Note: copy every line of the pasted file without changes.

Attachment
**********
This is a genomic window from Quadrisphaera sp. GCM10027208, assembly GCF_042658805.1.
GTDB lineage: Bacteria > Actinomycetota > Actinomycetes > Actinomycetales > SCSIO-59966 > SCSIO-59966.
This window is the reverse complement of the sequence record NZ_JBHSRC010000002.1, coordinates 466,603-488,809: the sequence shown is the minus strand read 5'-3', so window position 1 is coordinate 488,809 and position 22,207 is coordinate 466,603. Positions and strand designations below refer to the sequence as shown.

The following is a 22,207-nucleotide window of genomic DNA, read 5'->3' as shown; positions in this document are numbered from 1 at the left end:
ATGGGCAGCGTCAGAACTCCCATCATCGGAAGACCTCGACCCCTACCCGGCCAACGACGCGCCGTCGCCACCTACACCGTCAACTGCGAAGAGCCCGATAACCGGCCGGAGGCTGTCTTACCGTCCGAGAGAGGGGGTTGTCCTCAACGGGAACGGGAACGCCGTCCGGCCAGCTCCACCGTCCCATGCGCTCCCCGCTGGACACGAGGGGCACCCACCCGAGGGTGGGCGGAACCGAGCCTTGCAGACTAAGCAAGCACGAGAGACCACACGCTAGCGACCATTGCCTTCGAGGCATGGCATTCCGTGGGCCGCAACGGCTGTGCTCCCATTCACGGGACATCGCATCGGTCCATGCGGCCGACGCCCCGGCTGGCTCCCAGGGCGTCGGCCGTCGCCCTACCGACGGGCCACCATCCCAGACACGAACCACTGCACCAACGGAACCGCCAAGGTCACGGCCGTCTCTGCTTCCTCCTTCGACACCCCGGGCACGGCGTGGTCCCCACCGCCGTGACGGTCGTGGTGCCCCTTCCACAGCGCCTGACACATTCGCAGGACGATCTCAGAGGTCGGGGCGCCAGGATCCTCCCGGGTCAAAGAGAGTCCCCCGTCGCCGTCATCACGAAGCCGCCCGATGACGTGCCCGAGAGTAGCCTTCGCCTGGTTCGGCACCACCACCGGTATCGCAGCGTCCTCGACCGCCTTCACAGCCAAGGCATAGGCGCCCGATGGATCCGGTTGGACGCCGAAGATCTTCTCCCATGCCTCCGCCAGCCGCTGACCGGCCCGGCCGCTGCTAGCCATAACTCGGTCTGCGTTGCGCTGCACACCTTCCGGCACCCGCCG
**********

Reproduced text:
This is a genomic window from Quadrisphaera sp. GCM10027208, assembly GCF_042658805.1.
GTDB lineage: Bacteria > Actinomycetota > Actinomycetes > Actinomycetales > SCSIO-59966 > SCSIO-59966.
This window is the reverse complement of the sequence record NZ_JBHSRC010000002.1, coordinates 466,603-488,809: the sequence shown is the minus strand read 5'-3', so window position 1 is coordinate 488,809 and position 22,207 is coordinate 466,603. Positions and strand designations below refer to the sequence as shown.

The following is a 22,207-nucleotide window of genomic DNA, read 5'->3' as shown; positions in this document are numbered from 1 at the left end:
ATGGGCAGCGTCAGAACTCCCATCATCGGAAGACCTCGACCCCTACCCGGCCAACGACGCGCCGTCGCCACCTACACCGTCAACTGCGAAGAGCCCGATAACCGGCCGGAGGCTGTCTTACCGTCCGAGAGAGGGGGTTGTCCTCAACGGGAACGGGAACGCCGTCCGGCCAGCTCCACCGTCCCATGCGCTCCCCGCTGGACACGAGGGGCACCCACCCGAGGGTGGGCGGAACCGAGCCTTGCAGACTAAGCAAGCACGAGAGACCACACGCTAGCGACCATTGCCTTCGAGGCATGGCATTCCGTGGGCCGCAACGGCTGTGCTCCCATTCACGGGACATCGCATCGGTCCATGCGGCCGACGCCCCGGCTGGCTCCCAGGGCGTCGGCCGTCGCCCTACCGACGGGCCACCATCCCAGACACGAACCACTGCACCAACGGAACCGCCAAGGTCACGGCCGTCTCTGCTTCCTCCTTCGACACCCCGGGCACGGCGTGGTCCCCACCGCCGTGACGGTCGTGGTGCCCCTTCCACAGCGCCTGACACATTCGCAGGACGATCTCAGAGGTCGGGGCGCCAGGATCCTCCCGGGTCAAAGAGAGTCCCCCGTCGCCGTCATCACGAAGCCGCCCGATGACGTGCCCGAGAGTAGCCTTCGCCTGGTTCGGCACCACCACCGGTATCGCAGCGTCCTCGACCGCCTTCACAGCCAAGGCATAGGCGCCCGATGGATCCGGTTGGACGCCGAAGATCTTCTCCCATGCCTCCGCCAGCCGCTGACCGGCCCGGCCGCTGCTAGCCATAACTCGGTCTGCGTTGCGCTGCACACCTTCCGGCACCCGCCG